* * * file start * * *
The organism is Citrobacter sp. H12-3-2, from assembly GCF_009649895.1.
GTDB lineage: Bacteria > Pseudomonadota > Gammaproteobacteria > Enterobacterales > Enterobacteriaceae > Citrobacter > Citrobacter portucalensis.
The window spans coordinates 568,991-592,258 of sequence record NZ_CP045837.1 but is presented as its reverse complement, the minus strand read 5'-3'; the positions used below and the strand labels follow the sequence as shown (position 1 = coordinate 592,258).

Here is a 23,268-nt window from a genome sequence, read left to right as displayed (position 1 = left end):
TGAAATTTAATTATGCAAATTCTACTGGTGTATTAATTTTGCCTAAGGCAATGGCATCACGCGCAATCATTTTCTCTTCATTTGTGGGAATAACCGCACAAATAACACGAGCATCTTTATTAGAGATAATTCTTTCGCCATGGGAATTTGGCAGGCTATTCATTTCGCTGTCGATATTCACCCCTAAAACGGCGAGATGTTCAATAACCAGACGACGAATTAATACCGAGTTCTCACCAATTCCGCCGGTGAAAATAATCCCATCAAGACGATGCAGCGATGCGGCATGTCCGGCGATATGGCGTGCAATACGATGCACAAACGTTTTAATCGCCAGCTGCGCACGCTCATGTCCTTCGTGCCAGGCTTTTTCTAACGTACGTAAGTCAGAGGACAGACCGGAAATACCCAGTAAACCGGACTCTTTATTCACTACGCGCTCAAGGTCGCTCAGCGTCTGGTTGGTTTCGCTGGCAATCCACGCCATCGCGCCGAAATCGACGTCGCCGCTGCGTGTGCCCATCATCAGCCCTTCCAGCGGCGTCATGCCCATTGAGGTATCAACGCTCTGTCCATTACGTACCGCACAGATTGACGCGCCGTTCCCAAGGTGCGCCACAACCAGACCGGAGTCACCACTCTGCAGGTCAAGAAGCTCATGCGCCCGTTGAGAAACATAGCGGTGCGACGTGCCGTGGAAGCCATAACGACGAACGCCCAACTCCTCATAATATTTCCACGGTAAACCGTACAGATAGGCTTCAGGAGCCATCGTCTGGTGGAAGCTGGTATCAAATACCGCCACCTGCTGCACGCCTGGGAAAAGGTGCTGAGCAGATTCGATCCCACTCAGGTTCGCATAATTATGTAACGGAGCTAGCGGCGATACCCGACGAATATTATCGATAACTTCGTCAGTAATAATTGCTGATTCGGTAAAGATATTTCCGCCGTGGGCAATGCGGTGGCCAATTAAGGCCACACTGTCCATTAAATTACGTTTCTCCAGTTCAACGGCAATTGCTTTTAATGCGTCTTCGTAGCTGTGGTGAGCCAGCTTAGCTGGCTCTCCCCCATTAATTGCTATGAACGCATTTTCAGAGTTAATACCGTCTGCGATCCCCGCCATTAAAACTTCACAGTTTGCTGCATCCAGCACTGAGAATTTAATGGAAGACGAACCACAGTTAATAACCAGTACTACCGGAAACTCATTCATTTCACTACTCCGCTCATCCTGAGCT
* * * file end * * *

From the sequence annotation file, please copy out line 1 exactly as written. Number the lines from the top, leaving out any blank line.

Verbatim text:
The organism is Citrobacter sp. H12-3-2, from assembly GCF_009649895.1.